It’s not that I don’t like it here in Alberta, but I am beyond excited to go back to the East Coast! I never thought I would miss it this much, but I do. So as always, I started planning this trip way in advance and I basically just have to pack my clothes and toiletries and everything is done!

Initially, the plan was for me to go back to Moncton to work for the summer since I had received a job offer back at the zoo. The contract is for a maternity leave from May to mid-august, at which point I planned on slowly making my way back to Grande Prairie to continue working in schools when September came around. However, things changed a little bit – twice.

The first circumstance was when we got the news that our landlord was selling the house. For Max, this was sort of the final push that convinced him it was time to move back home. I had asked him before – duh – because we both want to be living there; the only problem is finding a steady job. Right now in Grande Prairie though, Max is only working a scarce few days every month, which was another contributing convincing him to move back.

So that was the tentative plan a few weeks back. All Max had to do was figure out how to get all his stuff – mainly his truck and his motorcycle – back home. He started talking with one of our mutual friends, Ben, who has a truck that could potentially haul all of Max’s stuff, and he confirmed that he would be moving back to NB on May 5th. It’s unfortunate that it wasn’t closer to my tentative departure date, which was April 25th – until today.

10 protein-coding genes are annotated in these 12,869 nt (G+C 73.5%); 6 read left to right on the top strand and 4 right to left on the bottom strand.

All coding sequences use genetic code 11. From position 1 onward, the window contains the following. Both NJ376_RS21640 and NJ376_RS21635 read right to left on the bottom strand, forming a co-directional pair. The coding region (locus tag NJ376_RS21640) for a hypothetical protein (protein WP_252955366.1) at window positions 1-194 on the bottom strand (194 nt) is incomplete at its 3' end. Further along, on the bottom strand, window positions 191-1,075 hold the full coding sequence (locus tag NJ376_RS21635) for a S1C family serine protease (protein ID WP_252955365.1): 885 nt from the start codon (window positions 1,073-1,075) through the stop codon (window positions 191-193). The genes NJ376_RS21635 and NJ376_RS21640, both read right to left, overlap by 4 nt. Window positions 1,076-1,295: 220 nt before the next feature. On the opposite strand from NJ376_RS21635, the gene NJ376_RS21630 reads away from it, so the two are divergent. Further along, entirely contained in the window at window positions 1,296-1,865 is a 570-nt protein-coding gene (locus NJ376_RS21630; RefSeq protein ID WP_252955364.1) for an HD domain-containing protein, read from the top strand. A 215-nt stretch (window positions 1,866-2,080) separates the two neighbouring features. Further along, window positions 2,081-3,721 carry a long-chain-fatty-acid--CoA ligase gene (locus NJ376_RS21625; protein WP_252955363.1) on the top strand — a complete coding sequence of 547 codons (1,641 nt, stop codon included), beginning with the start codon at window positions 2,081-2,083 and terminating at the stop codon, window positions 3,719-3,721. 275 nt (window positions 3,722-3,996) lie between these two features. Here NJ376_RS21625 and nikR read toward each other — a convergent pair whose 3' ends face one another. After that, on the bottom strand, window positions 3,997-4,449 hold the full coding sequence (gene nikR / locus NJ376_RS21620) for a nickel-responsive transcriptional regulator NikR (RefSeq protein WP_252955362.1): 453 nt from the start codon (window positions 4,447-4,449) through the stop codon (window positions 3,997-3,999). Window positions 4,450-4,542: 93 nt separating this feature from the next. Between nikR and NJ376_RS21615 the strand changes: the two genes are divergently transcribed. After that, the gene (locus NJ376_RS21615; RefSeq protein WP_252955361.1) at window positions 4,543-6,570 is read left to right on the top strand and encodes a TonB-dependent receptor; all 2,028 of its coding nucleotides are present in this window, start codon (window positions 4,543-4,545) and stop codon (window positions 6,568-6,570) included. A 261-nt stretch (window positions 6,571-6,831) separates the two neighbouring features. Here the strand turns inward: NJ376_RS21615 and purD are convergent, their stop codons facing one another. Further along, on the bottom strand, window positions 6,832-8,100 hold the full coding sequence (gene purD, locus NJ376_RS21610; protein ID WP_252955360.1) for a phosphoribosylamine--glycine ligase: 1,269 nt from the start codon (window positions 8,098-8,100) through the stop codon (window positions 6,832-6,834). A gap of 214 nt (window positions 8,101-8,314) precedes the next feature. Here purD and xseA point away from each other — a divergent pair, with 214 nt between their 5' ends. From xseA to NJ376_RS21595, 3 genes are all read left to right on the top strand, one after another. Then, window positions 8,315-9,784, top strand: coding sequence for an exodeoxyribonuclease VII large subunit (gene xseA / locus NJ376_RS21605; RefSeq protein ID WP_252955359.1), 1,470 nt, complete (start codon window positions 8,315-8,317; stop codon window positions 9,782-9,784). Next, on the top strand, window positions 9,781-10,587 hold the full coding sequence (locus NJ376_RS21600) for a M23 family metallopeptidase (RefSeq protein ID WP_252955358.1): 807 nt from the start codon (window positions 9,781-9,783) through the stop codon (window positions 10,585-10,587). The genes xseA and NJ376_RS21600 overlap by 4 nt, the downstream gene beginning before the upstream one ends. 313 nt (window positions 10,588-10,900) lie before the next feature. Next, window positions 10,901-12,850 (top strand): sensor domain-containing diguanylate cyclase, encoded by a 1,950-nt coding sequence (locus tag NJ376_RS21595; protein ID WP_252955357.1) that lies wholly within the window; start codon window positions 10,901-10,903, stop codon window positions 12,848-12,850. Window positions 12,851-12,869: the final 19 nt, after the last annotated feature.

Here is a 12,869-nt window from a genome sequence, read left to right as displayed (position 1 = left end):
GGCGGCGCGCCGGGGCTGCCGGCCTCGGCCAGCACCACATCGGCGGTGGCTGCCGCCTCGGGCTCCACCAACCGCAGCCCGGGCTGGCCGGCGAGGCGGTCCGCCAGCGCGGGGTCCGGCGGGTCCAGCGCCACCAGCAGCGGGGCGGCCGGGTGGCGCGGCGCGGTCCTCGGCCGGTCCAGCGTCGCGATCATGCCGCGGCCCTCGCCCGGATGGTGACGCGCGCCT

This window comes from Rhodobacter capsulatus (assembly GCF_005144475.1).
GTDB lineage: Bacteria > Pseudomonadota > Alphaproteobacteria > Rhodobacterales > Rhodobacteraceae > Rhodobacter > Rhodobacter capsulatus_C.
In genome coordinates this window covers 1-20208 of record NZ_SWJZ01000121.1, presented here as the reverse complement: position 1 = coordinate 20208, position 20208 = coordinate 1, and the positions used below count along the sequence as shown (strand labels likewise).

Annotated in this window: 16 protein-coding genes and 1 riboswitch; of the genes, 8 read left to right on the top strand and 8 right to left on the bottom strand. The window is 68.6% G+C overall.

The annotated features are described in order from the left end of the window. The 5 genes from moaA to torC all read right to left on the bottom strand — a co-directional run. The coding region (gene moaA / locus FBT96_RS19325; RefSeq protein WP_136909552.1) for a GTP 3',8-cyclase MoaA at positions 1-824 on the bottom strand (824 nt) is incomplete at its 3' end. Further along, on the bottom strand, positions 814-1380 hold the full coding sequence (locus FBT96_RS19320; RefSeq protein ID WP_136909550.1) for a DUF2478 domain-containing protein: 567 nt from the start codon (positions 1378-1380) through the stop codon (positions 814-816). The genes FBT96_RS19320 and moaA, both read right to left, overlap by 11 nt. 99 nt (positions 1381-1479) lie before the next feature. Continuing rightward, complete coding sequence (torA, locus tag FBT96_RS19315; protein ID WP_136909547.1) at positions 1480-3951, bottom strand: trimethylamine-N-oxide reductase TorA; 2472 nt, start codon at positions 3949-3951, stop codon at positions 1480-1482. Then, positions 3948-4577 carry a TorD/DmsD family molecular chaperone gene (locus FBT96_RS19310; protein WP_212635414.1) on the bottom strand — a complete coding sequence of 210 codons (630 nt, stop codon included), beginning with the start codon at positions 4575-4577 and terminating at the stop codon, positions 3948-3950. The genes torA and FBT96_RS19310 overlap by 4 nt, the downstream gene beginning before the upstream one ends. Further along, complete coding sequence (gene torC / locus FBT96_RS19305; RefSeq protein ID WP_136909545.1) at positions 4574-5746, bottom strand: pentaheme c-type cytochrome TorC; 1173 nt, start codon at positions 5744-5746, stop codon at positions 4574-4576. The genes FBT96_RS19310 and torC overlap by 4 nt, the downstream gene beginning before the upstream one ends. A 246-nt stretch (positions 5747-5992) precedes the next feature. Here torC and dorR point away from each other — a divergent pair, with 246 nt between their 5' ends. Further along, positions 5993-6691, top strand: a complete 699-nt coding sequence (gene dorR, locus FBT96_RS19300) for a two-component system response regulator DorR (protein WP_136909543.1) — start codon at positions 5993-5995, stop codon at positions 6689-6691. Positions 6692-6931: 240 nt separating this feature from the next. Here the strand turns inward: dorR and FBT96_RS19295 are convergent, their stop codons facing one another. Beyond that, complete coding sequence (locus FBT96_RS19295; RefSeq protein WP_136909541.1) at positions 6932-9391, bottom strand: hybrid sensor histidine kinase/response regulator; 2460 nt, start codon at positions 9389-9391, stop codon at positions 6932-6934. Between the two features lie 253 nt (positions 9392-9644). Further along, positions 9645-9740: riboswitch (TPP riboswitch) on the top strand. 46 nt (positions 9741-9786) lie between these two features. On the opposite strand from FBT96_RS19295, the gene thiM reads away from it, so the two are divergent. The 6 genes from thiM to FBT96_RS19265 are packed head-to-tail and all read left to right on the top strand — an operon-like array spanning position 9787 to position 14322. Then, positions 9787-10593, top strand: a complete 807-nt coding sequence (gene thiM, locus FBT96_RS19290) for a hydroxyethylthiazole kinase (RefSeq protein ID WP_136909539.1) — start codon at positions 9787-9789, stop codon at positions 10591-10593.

The second circumstance mentioned above is when I got an e-mail from my employer in Moncton saying that their budget was extended and that they could hire me three weeks earlier. So guess what? I’m leaving in next Monday! I’ll be driving across Canada all by myself, and so I knew I had to give myself lots of time for rest. I plan on doing the drive on a span of 6 days, leaving Monday April 11th. I’ll be stopping in Saskatoon, Winnipeg, Thunder Bay, Blind River, Montreal, and then home base: Moncton. I might make a detour and stop in Charlo, NB, but it’s still to be determined.

Of course, typical me rushed to make sure I could find somewhere to sleep in every region, and so far, so good. The only place I don’t have any contacts is in Thunder Bay, ON, but I plan on either doing some couch surfing or maybe getting a place through AirBnB. I actually found a place that’s within my price range, and that way I could even have access to a kitchen to cook food instead of getting take-out! But let’s slow down and focus on stuff that needs to be done here in Grande Prairie before we start working out all the details about travelling.